We found that temperature explained a considerable portion of the tick questing densities during summer at both high and low elevations. A residual time trend was still present with a reduction toward August (Figure 2B) and then a slight increase during autumn. A comparison of the seasonal trend (Figure 1) and the trend after controlling for weather conditions (Figure 2B) show that it is mainly the onset and the end of the questing season that are temperature driven. The midsummer low is likely due to other mechanisms that are not recorded in the present study. This may be driven by life cycle history such as timing of egg laying, hatching of the different tick stages, diapause induction and mortality. The number of questing ticks is also affected by proportion of the population being on a host[43]. The high recruitment rate in spring at low elevations indicates that many newly emerged ticks are reactivated after behavioural quiescence or are activated for the first time[29, 58]. Ticks will then get picked up by hosts or die towards summer, and this will in turn lead to reduced numbers that are questing as the temperature increases. Such a process may lead to higher densities of questing ticks at temperatures lower than the optimal for tick questing activity (Figure 2C). A second peak may be the result of high summer temperatures and a long season. Interstadial periods of Ixodes species can be prolonged (i.e. adjusted) by a variable delay in the onset of diapause. Photoperiod has been identified as a major cue for entering into the diapause. The date of diapause onset shows a latitudinal gradient and may act together with other factors such as decreasing temperature and increasing tick age[43]. Theoretically, ticks (e.g., larvae) can feed in spring, moult during summer and then start questing (e.g., as nymphs) again in autumn of the same year[63]. However, experimental evidence from Germany indicates that nymphs moulting from larvae do not start questing the same year (O. Kahl, pers. comm.). A study on I. scapularis by Lindsay et al.[64] also suggests this. Decreasing temperatures with elevation will lead to shorter periods of temperatures that allow for tick activity, possibly further extending the tick life cycle. It has also been suggested that red deer migration in spring may create a vehicle for ticks[44]. It is possible that the small tick populations at high elevations are dependent on deer migration to sustain a stable population, i.e., a source-sink system, though this remains to be documented.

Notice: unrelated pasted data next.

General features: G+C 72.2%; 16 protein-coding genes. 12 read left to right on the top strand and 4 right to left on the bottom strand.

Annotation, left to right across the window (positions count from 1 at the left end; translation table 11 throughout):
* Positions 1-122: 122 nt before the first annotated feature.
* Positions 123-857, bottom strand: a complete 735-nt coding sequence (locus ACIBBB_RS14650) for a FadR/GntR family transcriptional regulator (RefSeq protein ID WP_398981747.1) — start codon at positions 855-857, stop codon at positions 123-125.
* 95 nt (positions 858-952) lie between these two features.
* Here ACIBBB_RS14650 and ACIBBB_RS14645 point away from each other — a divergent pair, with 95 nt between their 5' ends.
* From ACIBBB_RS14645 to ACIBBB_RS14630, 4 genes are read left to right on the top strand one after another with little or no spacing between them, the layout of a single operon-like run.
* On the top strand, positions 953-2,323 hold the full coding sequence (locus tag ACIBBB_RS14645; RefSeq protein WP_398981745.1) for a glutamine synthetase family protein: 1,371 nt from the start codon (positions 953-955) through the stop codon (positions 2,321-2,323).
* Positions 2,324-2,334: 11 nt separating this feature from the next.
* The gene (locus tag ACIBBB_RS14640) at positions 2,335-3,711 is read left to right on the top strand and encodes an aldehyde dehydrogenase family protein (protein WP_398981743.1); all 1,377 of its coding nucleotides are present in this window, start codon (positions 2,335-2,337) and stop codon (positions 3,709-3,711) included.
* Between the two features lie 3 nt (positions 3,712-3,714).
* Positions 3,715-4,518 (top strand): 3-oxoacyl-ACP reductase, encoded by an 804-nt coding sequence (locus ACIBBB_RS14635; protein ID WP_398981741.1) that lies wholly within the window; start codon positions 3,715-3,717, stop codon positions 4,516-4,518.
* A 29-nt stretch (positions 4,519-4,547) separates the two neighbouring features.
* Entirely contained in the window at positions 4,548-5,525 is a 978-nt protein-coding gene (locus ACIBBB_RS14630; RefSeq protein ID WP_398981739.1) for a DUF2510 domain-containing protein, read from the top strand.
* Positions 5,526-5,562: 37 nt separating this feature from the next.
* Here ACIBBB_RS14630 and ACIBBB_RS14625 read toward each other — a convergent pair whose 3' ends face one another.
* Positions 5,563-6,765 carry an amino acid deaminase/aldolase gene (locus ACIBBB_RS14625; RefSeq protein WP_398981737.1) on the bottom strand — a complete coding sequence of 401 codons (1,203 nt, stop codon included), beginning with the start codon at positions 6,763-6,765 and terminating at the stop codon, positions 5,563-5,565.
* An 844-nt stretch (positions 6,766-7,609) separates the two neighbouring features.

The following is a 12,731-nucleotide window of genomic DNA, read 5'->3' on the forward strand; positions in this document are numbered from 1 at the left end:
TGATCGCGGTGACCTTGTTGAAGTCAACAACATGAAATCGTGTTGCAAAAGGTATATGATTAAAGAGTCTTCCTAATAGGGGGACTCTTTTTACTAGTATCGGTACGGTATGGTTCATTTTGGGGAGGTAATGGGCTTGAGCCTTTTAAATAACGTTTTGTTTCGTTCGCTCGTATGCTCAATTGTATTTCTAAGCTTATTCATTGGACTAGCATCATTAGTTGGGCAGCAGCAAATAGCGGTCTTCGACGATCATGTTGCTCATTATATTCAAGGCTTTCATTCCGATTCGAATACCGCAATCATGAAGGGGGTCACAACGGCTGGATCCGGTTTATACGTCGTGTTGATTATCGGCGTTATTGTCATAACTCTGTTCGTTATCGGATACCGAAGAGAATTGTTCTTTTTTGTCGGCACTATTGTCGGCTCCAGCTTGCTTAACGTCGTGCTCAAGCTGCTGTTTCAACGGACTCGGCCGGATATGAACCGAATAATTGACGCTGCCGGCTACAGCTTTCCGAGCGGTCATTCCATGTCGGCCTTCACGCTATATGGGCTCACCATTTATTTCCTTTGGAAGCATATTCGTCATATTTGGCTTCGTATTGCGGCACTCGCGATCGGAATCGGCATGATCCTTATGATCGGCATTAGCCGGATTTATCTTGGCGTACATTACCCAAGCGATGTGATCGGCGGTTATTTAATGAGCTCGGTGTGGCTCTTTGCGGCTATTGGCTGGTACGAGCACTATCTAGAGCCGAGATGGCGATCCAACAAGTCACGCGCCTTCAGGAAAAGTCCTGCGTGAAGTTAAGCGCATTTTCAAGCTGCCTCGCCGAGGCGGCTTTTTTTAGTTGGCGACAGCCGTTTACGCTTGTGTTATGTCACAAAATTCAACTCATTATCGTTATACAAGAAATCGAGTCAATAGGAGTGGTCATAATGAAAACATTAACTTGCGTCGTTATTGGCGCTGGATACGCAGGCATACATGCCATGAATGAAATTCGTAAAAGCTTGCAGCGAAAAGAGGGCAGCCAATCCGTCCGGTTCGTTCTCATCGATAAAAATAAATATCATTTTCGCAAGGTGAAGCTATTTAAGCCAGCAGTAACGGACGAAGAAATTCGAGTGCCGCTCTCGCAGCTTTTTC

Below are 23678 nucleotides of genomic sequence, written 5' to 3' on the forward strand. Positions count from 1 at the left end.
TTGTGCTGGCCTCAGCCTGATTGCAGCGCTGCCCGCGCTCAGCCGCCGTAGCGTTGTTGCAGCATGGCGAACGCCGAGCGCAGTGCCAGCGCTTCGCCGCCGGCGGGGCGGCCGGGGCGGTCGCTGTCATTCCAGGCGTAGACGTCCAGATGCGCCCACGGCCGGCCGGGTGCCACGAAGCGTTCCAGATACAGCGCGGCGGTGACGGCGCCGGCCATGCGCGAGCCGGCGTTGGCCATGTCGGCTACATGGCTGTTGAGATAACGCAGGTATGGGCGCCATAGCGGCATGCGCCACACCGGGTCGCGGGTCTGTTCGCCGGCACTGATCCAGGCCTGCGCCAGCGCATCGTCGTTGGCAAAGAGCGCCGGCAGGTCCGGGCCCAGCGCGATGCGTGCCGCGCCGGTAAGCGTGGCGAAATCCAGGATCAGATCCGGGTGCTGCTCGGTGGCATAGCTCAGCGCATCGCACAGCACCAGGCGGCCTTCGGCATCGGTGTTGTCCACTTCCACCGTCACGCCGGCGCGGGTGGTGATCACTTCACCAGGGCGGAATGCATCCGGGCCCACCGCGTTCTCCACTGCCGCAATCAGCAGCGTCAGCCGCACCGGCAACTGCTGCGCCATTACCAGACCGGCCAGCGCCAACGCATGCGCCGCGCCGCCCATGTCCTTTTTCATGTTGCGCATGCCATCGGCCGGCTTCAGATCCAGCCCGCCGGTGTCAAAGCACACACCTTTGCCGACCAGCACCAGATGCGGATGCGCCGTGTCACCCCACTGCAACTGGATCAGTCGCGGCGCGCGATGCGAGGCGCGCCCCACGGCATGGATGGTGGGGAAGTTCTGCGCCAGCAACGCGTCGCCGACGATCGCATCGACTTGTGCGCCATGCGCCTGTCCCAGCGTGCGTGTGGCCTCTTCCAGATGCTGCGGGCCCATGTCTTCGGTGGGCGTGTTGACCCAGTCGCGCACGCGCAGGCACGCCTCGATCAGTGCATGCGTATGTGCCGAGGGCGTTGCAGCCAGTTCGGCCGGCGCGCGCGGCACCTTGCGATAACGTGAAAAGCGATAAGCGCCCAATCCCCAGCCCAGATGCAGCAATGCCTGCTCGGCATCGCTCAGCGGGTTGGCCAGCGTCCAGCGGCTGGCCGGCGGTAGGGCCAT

Temperature, day length and onset of questing activity